Jewish history in memoir

When one thinks of memoir within the context of Jewish history, it is almost impossible not to ponder on the story of Anne Frank and her tragic account during the Second World War. Yet few people seem to be acquainted to the numerous other important autobiographical works by less known Jews.

Puah RakovskyPuah Rakovsky in Tel Aviv, Israel.

Let’s take Gluckel of Hameln for instance. A mother of 13, who lived in late 17th century in Hamburg, has left us with a rich diary in which she recounts her experiences as a businesswoman and wife amidst the bustling Ashkenazi Jewry of Germany. Her story, although probably not unique, tells us that being a Jewish woman in the middle of pre-Enlightenment Europe is not exactly what one would think.

The famous Jewish philosopher, Solomon Maimon, recounts his love for letters and learning while still grappling to the old tenets of Judaism which has shown just how the beginning of the Jewish Enlightenment was not really something definable at the societal level. It was rather the drive of the individual Jew, to find his place amidst the constantly changing world around him

Terms such as Zionism, Feminism and Socialism in the late 19the century really do not mean much until you get a feel of how a Puah Rakovsky went, felt and suffered through the most important times in Jewish consolidation for identity. Her story is one of sacrifice, hard work and determination- the very virtues that had helped establish Israel.

To be gay and Jewish in Berlin, and survive the entire war might sound unbelievable but Gad Beck’s tragic yet optimistic story of survival amidst terror and horror in the Shoah is sheerly a nerve-wracking account about the destruction of Jewry, but more importantly the friendship and love amid Jews and non-Jews that had made it possible for him and a few others to live through the ordeal.

“My future is in America” cried Rose Silverman-one of the many immigrants from Eastern Europe to America whose story has been published in conjunction with YIVO institute. Yet her story is only one of many of the countless of Jews who left with the hope of a better future in America from the despair and poverty of their home-countries.

What do all of these people have in common?

They are all part of much larger narrative, yet each in his/her own way is a piece of an intricate and laborious puzzle. They are in a sense still whole parts within a much bigger yet connected story. The question remains however: what is the importance of looking at the life and times of individuals from their own point of view?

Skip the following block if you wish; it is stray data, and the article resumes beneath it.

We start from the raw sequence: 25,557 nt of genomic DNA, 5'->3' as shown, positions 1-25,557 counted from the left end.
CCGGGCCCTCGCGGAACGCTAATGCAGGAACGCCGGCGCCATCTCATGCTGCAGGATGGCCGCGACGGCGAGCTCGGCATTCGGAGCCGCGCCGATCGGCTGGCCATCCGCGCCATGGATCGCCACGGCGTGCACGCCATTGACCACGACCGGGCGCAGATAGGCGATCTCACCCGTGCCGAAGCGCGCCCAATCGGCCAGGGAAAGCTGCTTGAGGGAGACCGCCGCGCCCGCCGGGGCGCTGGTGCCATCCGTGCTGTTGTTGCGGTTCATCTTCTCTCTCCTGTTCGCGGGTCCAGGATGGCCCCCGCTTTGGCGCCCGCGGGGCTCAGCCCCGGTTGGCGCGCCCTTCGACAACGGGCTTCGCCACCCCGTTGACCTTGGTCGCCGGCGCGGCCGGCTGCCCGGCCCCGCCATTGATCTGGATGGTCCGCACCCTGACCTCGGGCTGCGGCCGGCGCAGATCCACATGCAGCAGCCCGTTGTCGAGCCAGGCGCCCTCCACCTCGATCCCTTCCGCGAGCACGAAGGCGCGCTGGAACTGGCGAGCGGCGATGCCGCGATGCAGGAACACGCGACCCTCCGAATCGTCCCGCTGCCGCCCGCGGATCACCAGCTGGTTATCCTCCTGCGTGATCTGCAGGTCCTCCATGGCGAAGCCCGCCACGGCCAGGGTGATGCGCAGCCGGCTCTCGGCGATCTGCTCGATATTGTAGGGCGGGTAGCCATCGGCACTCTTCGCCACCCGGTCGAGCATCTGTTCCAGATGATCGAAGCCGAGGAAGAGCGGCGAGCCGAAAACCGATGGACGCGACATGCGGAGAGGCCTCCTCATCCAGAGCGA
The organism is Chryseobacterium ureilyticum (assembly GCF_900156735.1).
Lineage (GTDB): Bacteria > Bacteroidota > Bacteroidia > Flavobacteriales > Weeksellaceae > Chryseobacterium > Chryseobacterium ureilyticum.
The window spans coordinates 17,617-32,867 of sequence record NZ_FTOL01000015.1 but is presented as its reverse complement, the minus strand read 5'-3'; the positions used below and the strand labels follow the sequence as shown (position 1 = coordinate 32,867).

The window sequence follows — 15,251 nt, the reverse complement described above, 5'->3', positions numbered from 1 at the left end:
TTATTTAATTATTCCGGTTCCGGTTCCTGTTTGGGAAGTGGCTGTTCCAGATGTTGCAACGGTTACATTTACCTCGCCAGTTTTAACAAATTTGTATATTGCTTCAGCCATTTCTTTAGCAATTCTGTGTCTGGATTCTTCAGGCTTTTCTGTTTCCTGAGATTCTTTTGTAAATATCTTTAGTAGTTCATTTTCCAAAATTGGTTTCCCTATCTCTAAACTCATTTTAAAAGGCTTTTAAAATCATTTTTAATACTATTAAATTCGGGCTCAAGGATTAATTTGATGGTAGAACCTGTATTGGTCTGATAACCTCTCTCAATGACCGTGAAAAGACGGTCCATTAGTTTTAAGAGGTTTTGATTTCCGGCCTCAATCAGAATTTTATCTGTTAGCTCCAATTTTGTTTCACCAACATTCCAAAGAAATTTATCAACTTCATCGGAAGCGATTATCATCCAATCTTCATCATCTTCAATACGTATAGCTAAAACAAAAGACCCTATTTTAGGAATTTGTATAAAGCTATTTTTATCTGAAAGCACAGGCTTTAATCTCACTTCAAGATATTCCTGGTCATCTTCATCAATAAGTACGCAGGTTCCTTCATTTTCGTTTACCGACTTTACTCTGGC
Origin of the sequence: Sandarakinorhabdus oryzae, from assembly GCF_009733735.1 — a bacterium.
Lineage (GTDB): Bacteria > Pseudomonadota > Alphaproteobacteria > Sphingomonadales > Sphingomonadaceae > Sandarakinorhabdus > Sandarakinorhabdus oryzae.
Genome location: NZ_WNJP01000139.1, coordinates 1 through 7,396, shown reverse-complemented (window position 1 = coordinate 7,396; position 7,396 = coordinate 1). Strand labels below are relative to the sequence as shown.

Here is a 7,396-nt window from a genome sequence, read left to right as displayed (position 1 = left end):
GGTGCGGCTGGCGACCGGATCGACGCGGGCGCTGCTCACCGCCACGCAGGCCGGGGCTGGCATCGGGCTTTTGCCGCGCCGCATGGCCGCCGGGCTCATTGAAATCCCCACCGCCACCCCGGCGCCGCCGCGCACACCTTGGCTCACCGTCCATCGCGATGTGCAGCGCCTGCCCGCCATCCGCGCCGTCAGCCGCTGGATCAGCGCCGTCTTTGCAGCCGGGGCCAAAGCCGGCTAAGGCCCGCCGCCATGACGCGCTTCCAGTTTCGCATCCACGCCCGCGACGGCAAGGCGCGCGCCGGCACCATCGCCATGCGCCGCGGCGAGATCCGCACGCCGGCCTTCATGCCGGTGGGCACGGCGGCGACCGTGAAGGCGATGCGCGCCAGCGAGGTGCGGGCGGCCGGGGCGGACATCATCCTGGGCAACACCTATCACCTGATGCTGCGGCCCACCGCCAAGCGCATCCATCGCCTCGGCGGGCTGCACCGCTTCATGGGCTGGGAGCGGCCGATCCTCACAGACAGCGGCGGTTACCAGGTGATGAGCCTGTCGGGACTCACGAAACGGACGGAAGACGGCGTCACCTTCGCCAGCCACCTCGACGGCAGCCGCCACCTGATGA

Richard Menkis, professor in Jewish history at the University of British Columbia says that memoirs “make history come alive”, and really help us find the missing links in understanding how the Jewish world might have looked like.

In fact, they provide small glimpses of the world these individuals lived in but more importantly allow the historian to complement the study of history though the stories of people. They are indicative of not only their lives but their own positions as Jews, as well as their view of the communities they inhabited and how they interacted it within it. They are important mediums by which we can understand the past through the palpable experiences of people, rather than just historical abstractions.

Empathy is something that academia ultimately lacks- in the end it isn’t just facts, dates and names, but really those things mean nothing if there are no narratives of people from where he or she could relate to. In other words,  how am I to understand how Jews truly lived in the past only through secondary interpretations, rather than by their own words?

The goal of the historian is not only to build upon an objective truth, but also to employ a certain humanism to the process of history. The best course is a middle one, where the narratives of people together with secondary analyses are employed to gain an overall comprehension of the complex nature of the past. At the end of the day history is about people.

It is Silverman, Beck and Gluckel who lived through it, and we are lucky to be able to share into their experiences which has been made possible through their memoirs.


About the Author
I am a historian that concentrates on many different aspects of material history, but also Jewish history as a whole.
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